A question on teachers’ maternity leave submitted by Nationalist MEP Simon Busuttil to the European Commission is set to open, once again, a can of worms on teachers’ working conditions – particularly if the ruling goes in their favour.
On 2 July, Dr Busuttil asked whether “maternity leave (should) be lost simply because it clashes with normal leave or the summer holidays of the employing entity, in this case State schools”.
His premise was that a number of pregnant teachers working in State schools in Malta have lodged complaints about the fact that “when their maternity leave coincides with their school’s summer vacation, which is granted as a holiday for all teachers, the relevant period of maternity leave is automatically forfeited and subsumed into the summer holidays”.
As a result, Dr Busuttil continued, “they lose all or part of their entitlement to maternity leave, even though the EU law stipulates that such leave must last a minimum of 14 weeks.
“Can the Commission provide information as to whether, under EU law and the case-law of the European Court of Justice, women who are in this situation can expect to retain their full entitlement to maternity leave, over and above their summer holidays?” Dr Busuttil asked.
In other words, what Dr Busuttil is trying to clarify is whether teachers who give birth in July, August or early September, when schools are closed for the summer, should continue to enjoy their holidays, with the 14 weeks of maternity leave starting officially on the first day of the following scholastic year.
This would mean that they would miss the first term of school completely, as this runs for 14 weeks up to the Christmas holidays, when schools close again for two weeks. These teachers would then be back at school in January.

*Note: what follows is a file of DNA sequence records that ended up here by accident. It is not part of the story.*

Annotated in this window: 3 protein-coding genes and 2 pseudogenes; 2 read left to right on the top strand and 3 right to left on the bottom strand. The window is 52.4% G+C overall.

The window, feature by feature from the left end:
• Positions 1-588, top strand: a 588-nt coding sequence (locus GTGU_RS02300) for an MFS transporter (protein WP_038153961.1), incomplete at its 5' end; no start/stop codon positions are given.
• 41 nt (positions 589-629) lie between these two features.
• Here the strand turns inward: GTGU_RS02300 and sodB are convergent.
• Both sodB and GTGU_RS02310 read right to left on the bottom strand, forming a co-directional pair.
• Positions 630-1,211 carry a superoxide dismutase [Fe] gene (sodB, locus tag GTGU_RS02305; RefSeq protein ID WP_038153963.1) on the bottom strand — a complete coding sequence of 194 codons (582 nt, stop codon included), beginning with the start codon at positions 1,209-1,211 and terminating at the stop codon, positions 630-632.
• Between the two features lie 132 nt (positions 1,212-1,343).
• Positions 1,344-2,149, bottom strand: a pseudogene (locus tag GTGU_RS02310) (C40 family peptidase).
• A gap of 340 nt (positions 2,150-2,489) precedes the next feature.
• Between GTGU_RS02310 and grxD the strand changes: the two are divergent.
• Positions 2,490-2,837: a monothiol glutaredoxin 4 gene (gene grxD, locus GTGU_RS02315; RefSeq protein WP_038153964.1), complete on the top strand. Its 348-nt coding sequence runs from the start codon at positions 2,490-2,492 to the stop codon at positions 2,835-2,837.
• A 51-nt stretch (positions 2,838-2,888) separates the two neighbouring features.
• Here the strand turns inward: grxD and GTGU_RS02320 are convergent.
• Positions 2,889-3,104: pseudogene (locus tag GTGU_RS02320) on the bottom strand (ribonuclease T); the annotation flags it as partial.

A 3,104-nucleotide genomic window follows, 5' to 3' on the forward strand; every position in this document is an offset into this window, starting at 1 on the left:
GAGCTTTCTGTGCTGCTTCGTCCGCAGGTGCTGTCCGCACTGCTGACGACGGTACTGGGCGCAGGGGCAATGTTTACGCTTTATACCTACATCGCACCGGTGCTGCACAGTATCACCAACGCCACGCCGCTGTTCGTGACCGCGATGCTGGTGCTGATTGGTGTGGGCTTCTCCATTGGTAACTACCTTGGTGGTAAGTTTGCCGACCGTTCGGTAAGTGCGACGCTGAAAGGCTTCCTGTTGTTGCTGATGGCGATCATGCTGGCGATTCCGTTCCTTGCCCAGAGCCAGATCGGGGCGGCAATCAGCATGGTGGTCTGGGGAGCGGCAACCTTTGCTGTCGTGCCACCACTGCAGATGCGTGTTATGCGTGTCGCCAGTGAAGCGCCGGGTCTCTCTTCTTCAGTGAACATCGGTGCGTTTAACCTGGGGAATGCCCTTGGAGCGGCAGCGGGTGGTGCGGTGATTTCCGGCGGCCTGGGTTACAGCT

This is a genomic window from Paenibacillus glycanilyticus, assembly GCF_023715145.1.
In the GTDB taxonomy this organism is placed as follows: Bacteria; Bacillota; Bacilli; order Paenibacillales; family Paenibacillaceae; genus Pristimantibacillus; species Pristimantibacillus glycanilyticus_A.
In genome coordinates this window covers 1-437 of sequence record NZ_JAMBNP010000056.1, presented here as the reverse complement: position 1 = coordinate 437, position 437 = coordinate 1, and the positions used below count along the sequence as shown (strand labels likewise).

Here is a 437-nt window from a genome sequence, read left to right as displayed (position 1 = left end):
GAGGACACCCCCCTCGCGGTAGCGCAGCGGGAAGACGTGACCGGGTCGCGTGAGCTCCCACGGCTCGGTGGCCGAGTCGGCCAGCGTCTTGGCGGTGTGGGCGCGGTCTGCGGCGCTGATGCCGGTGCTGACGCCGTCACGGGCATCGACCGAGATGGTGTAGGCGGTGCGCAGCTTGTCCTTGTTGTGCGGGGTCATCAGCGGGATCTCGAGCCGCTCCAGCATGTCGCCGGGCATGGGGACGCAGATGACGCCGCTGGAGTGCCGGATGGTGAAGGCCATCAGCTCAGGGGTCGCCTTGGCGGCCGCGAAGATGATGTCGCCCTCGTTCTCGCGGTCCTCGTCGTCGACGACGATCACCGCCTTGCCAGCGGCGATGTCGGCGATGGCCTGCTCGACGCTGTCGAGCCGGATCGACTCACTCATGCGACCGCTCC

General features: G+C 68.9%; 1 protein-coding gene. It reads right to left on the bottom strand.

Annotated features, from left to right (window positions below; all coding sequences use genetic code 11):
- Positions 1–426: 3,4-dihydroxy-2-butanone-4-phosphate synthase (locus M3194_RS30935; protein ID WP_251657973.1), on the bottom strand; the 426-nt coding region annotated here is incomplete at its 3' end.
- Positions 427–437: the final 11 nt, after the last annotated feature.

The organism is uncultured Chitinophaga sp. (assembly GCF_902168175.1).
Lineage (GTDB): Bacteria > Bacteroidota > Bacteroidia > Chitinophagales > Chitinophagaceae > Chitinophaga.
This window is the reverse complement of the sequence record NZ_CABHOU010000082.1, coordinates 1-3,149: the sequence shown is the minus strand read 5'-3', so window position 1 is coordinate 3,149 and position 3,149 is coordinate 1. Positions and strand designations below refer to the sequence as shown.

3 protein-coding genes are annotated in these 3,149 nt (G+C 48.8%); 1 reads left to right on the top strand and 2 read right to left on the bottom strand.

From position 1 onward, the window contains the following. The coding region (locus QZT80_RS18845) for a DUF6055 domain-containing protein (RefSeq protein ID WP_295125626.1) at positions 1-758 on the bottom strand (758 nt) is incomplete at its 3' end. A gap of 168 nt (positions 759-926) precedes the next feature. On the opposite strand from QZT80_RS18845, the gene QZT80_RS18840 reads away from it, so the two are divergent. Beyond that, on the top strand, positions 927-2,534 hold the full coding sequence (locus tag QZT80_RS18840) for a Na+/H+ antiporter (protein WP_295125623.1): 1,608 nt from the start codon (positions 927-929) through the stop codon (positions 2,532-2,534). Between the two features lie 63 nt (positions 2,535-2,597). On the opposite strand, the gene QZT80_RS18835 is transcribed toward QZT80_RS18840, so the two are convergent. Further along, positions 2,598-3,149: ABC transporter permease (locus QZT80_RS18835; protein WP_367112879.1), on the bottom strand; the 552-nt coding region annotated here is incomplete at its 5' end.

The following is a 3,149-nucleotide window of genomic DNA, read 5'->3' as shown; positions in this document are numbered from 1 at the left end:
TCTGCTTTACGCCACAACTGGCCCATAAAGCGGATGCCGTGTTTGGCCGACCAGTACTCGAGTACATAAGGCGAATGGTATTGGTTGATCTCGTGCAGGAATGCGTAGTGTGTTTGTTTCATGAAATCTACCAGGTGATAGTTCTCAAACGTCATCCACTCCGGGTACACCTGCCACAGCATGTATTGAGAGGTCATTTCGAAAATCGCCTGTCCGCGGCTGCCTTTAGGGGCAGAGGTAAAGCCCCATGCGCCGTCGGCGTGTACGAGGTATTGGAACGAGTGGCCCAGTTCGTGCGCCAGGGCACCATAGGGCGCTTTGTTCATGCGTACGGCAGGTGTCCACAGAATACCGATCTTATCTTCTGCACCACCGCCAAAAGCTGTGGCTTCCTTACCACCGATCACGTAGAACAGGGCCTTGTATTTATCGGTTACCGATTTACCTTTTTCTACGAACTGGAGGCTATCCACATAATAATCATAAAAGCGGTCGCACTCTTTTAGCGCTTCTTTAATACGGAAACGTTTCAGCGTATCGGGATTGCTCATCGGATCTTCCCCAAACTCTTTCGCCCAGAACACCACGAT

The question also seems to concern teachers who give birth a few weeks before the summer holidays, although this is not specified. It is implied that these pregnant teachers are suggesting that if, for example, they give birth in mid-May, their maternity leave is “suspended” once the school holidays start and resumed when the academic year starts in September.
No reference is made to the Christmas and Easter holidays, and whether pregnant teachers are proposing that these should not be incorporated in the 14 weeks’ of maternity leave they are entitled to.
As things stand now, teachers who give birth just before or during the holidays “lose” their maternity leave entitlement, or part of it, as this is incorporated into their summer vacation. Other employed mothers get their maternity leave added to their annual leave entitlement of 24 days.
Teachers have at least 50 days of vacation leave in summer, to which one must add another two weeks of leave at Christmas, one week at Easter and mid-term holidays in November and for Carnival.
The European Commission normally takes six weeks to answer questions submitted by MEPs, and so one would expect a reply on this question some time in mid-August.
A number of questions were sent to the Malta Union of Teachers for its views on the situation. The union was asked whether it agrees with the stand made by these teachers, whether it believes that the maternity leave is “lost” because it coincides with the summer holidays, whether the union has made representations to the authorities on this subject and whether it expects the government to adhere to the ruling given by the EC.
The MUT chose to send in the following comment:
“The MUT is discussing maternity leave entitlement of teaching grades with the authorities concerned. The union is also raising similar concerns regarding parental leave and pre-retirement leave entitlement of teaching grades. Whereas other public service employees may avail themselves of up to one year parental leave according to the exigencies of their family, teaching grades are constrained either to resume work by the end of February or in September. Maternity and pre-retirement leave coinciding with holidays are ‘lost’.
“The MUT believes that a fair balance must be found between the exigencies of the service and the entitlement of teaching grades.”
A spokesman for the Education Ministry said that the “government is looking into the implications” of the situation, and would not comment any further at this stage.